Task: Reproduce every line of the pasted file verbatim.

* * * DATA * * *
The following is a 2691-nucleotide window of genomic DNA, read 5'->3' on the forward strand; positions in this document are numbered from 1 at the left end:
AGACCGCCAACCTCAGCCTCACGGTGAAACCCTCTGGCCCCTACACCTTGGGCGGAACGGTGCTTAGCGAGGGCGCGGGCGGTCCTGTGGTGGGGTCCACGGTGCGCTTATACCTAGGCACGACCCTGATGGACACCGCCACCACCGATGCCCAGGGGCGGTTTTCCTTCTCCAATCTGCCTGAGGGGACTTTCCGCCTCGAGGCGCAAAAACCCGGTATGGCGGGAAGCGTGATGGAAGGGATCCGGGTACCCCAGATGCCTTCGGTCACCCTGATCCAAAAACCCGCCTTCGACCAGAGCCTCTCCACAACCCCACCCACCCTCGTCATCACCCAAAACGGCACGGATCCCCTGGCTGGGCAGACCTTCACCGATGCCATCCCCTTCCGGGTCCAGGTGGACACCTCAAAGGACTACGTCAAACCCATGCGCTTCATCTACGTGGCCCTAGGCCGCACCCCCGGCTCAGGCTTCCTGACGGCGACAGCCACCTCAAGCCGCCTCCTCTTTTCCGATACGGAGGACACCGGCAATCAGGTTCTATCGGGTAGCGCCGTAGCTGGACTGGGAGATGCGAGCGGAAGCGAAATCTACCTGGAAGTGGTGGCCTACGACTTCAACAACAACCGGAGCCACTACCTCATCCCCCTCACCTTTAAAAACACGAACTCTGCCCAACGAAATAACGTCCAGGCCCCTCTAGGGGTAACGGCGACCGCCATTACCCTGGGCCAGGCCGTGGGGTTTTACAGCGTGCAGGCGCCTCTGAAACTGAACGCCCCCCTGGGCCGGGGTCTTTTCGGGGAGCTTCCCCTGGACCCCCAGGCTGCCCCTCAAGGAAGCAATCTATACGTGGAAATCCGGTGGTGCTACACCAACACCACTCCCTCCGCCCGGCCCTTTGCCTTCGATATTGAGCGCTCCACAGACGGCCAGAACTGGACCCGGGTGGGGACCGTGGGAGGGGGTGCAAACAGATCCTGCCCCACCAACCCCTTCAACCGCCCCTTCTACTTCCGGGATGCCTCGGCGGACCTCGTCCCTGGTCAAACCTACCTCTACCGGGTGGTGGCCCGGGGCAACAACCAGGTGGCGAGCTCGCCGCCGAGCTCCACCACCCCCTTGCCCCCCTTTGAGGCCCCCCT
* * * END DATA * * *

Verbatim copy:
The following is a 2691-nucleotide window of genomic DNA, read 5'->3' on the forward strand; positions in this document are numbered from 1 at the left end:
AGACCGCCAACCTCAGCCTCACGGTGAAACCCTCTGGCCCCTACACCTTGGGCGGAACGGTGCTTAGCGAGGGCGCGGGCGGTCCTGTGGTGGGGTCCACGGTGCGCTTATACCTAGGCACGACCCTGATGGACACCGCCACCACCGATGCCCAGGGGCGGTTTTCCTTCTCCAATCTGCCTGAGGGGACTTTCCGCCTCGAGGCGCAAAAACCCGGTATGGCGGGAAGCGTGATGGAAGGGATCCGGGTACCCCAGATGCCTTCGGTCACCCTGATCCAAAAACCCGCCTTCGACCAGAGCCTCTCCACAACCCCACCCACCCTCGTCATCACCCAAAACGGCACGGATCCCCTGGCTGGGCAGACCTTCACCGATGCCATCCCCTTCCGGGTCCAGGTGGACACCTCAAAGGACTACGTCAAACCCATGCGCTTCATCTACGTGGCCCTAGGCCGCACCCCCGGCTCAGGCTTCCTGACGGCGACAGCCACCTCAAGCCGCCTCCTCTTTTCCGATACGGAGGACACCGGCAATCAGGTTCTATCGGGTAGCGCCGTAGCTGGACTGGGAGATGCGAGCGGAAGCGAAATCTACCTGGAAGTGGTGGCCTACGACTTCAACAACAACCGGAGCCACTACCTCATCCCCCTCACCTTTAAAAACACGAACTCTGCCCAACGAAATAACGTCCAGGCCCCTCTAGGGGTAACGGCGACCGCCATTACCCTGGGCCAGGCCGTGGGGTTTTACAGCGTGCAGGCGCCTCTGAAACTGAACGCCCCCCTGGGCCGGGGTCTTTTCGGGGAGCTTCCCCTGGACCCCCAGGCTGCCCCTCAAGGAAGCAATCTATACGTGGAAATCCGGTGGTGCTACACCAACACCACTCCCTCCGCCCGGCCCTTTGCCTTCGATATTGAGCGCTCCACAGACGGCCAGAACTGGACCCGGGTGGGGACCGTGGGAGGGGGTGCAAACAGATCCTGCCCCACCAACCCCTTCAACCGCCCCTTCTACTTCCGGGATGCCTCGGCGGACCTCGTCCCTGGTCAAACCTACCTCTACCGGGTGGTGGCCCGGGGCAACAACCAGGTGGCGAGCTCGCCGCCGAGCTCCACCACCCCCTTGCCCCCCTTTGAGGCCCCCCT